On a super Sunday at MCG, Australia dictated terms from start and produced an extremely comprehensive final performance to inscribe their name as five-time winners of the Cricket World Cup. Once Brendon McCullum was taken in the very first over, New Zealand couldn’t recover as Australians applied pressure. Except Grant Elliot and Ross Taylor, none of the other Kiwi batsmen could stand to the fiery Australian bowlers. Clarke’s men held unwavering sway over their neighbors, who were playing their sole World Cup match outside their national boundaries. To the credit of the Aussies, they played their last two matches against teams, who topped their pools with unprecedented record of any World Cup. Against India too, the Australians had played with unstinted focus and they repeated the form against New Zealand in the final. Viewers felt cheated because they had to endure a patently one-sided game, in which one side played a second fiddle from the time the World Cup Final got underway. In their Pool-A league match at Auckland last month, New Zealand had laid Australia low with great bowling performance and despite hiccups towards the end, maintained their unblemished winning record. But the promise of the final game going to the wire was sadly belied on March 29, 2015, when Australia bowled out New Zealand for a paltry 183 in 45 overs and then came out to finish the game with a 7-wicket win with more than 100 balls remaining.
New Zealand supporters must have felt great, when McCullum got lucky with the coin toss and aptly chose to take the batting option. Every time that happened previously, New Zealand had ended with mountainous scores. But when it mattered most, they failed and went into a drag. The drama began in the first over from Mitchell Starc, after Martin Guptill had taken a single and brought McCullum to face Starc. In his characteristic way, the Kiwi plunderer had a go at 149 kph from Starc and missed. He did the same to the second delivery that came a shade slower. However, Starc came up with a beautiful ball that ripped off the seam and swung dangerously. The tentativeness from McCullum resulted in a late movement of his bat as the fuller ball went through to peg back McCullum’s off stump. Starc was in the seventh heaven as he launched into a celebratory run. The entire MCG rose on its feet as Australia had accounted for one of the most explosive batsmen in the world.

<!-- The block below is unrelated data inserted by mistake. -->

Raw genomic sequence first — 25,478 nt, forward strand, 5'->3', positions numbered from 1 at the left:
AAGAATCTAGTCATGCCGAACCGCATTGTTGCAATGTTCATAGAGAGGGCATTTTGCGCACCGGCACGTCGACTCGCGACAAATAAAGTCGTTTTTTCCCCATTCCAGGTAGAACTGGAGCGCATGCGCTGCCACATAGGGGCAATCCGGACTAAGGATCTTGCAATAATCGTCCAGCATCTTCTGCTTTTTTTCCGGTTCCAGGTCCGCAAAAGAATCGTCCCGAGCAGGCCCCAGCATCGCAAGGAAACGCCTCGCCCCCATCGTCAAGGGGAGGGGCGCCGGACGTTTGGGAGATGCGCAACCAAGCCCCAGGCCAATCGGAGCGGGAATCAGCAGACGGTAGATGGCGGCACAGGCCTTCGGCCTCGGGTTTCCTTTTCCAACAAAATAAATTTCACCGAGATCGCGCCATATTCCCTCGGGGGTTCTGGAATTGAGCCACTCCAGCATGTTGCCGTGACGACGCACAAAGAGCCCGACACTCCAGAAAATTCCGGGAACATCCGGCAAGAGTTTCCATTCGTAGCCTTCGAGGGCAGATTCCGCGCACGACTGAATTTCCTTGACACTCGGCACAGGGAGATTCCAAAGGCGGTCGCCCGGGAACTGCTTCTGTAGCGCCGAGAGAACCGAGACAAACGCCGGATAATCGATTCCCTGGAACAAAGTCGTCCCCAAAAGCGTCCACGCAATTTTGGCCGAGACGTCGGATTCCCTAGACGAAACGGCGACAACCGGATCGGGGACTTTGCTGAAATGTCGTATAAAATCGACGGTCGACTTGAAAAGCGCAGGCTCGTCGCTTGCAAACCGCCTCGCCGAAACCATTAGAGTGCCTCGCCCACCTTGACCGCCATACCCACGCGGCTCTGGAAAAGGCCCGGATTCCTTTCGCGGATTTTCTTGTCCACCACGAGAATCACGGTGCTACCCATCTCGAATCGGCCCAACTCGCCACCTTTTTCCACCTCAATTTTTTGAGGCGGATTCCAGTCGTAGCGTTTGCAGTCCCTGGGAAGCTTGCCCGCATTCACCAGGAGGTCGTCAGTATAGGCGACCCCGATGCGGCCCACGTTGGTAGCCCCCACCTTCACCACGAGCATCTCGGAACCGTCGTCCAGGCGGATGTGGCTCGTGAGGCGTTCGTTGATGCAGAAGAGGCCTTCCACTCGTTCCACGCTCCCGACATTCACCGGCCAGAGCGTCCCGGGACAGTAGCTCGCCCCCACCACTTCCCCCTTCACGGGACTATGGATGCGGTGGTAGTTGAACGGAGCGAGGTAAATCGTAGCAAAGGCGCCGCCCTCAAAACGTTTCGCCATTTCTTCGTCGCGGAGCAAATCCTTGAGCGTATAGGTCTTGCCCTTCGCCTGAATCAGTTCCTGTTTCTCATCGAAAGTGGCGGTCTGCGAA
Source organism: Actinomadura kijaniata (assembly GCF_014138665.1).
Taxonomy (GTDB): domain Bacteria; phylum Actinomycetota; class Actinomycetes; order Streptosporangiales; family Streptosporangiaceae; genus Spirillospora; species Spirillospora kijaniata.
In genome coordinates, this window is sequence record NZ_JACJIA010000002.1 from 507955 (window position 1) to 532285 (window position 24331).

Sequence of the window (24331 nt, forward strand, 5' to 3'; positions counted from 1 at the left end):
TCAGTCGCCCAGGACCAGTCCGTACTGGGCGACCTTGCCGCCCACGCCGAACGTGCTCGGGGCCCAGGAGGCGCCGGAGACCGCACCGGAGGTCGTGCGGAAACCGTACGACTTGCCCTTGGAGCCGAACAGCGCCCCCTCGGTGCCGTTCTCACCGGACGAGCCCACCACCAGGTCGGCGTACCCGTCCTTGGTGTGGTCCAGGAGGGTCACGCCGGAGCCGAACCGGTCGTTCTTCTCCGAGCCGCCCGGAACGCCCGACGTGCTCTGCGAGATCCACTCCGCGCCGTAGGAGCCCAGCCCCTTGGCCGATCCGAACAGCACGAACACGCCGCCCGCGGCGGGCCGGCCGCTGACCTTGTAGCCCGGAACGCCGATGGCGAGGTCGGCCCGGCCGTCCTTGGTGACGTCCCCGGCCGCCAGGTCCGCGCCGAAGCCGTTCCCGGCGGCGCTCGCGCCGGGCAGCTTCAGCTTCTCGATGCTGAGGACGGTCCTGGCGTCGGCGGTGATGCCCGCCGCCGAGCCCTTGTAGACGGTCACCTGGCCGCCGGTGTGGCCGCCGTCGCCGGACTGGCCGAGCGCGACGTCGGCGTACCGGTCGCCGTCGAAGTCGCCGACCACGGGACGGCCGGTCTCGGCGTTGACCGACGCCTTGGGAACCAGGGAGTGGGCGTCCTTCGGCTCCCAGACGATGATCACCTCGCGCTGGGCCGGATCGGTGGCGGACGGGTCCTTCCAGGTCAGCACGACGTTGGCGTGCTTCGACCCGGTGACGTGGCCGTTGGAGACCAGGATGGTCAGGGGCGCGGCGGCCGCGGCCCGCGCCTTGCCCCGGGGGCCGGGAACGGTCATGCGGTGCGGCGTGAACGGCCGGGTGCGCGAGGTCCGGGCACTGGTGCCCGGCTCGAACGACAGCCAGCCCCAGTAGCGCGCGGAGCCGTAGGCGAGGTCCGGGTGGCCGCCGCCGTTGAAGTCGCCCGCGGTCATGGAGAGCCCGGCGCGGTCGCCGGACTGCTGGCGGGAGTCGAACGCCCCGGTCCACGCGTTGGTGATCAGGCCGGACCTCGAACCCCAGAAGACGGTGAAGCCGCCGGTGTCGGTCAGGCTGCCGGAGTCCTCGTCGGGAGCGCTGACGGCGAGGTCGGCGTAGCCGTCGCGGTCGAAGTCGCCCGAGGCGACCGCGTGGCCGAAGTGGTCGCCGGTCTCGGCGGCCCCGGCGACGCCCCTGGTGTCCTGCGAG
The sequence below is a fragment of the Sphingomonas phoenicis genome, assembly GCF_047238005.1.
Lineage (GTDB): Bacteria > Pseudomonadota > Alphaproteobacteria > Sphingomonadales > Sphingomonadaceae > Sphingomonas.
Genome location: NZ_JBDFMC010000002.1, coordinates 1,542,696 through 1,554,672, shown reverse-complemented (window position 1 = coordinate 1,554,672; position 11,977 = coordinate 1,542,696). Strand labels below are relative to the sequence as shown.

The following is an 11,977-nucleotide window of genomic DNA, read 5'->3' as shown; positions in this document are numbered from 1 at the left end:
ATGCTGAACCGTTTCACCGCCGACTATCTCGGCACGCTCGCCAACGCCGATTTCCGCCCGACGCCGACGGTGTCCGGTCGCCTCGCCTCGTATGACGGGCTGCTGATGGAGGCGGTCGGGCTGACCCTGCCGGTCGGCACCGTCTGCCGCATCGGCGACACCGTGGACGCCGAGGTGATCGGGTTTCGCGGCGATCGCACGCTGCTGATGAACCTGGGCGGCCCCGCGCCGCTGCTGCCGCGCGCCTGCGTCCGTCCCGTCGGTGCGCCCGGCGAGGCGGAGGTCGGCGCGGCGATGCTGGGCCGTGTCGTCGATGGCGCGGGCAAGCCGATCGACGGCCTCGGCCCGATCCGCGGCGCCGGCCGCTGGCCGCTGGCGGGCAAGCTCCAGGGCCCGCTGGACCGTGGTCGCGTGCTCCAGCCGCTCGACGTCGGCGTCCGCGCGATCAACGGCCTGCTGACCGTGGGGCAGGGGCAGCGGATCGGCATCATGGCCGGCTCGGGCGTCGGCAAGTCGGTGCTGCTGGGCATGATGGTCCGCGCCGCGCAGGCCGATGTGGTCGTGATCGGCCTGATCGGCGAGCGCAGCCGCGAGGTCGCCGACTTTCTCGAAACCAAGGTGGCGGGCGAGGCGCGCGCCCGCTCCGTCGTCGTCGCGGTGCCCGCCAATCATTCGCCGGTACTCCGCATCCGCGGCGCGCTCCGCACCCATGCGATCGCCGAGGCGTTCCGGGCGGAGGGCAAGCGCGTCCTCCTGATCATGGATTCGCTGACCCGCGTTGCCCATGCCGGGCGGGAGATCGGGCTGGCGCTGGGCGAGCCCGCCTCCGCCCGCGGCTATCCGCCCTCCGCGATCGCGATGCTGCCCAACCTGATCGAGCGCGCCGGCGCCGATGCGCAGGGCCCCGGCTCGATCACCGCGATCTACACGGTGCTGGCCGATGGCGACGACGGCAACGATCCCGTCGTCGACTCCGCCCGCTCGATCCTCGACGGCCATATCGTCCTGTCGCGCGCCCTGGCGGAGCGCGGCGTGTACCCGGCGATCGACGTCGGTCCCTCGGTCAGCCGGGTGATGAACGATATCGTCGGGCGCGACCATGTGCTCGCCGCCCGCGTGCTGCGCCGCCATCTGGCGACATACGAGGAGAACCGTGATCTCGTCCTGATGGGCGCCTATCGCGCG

McCullum’s first-over dismissal shocked the Kiwi batsman to an extent that they failed to recover. Guptill and Kane Williamson went into their shells and New Zealand could only muster 31/1 in 10 overs. Guptill had taken 31 balls for his 14 runs and Williamson 26 for 11 runs. In the 12th over, Michael Clarke made an unexpected bowling change. He brought Glenn Maxwell. While that surprised the critics, it surprised Martin Guptill even more as an innocuous looking straight ball went through and castled him. There were frenzied celebrations on the ground and the jam-packed stands. Australia were firmly in control with two of New Zealand’s most prolific World Cup performers had gone out of the reckoning. The slowdown that had settled became worse, even as Ross Taylor arrived. But all he could see immediately was the back of his more illustrious partner. Kane Williamson played a trifle too early to Mitchell Johnson and his feet were grounded. All he could manage was a straightforward lobbed catch back to Johnson. The score of 41/3 in 13 overs was too demoralizing for a side that had set its eyes on the coveted first-time trophy. Clarke had already taken off Maxwell and continued with his pace bowlers, who were making life difficult for the Kiwi batsmen. But to the credit of Taylor and Elliott, they did their best under the circumstances. They refused to be cowed down and carved out a 111-run fourth-wicket stand by the 36th over. While New Zealand wanted them to continue, the luck deserted them. Taylor fell after scoring 40 off 72 balls in the 36th over to make it 150/4 for New Zealand. Afterwards, though Elliott held one end, wickets had begun to tumble. After scoring an extremely nicely compiled 83 off 82 balls, Elliott lost his wicket and New Zealand innings folded at 183 in 45 overs.
Australians must have brainwashed before the start of their innings about the pitfalls of chasing low targets but David Warner did not appear to pay heed despite losing his partner in the second over. Playing as nonchalantly as ever, Warner went for everything that came on his bat and added 61 runs with Steve Smith for the second wicket. Warner fell to a short banged-in delivery as he went for the pull and holed out to deep square leg. Clarke came to join Smith and the two accomplished batsmen played very sensibly. They had all the time to reach the target and therefore they avoided all risky adventures. After adding 112 runs for the third wicket with Smith, Clarke fell as Australia’s third wicket. At that point, Australia required just 9 runs for victory. Smith and Watson finished the task as Australia recorded their fifth win in World Cup finals.
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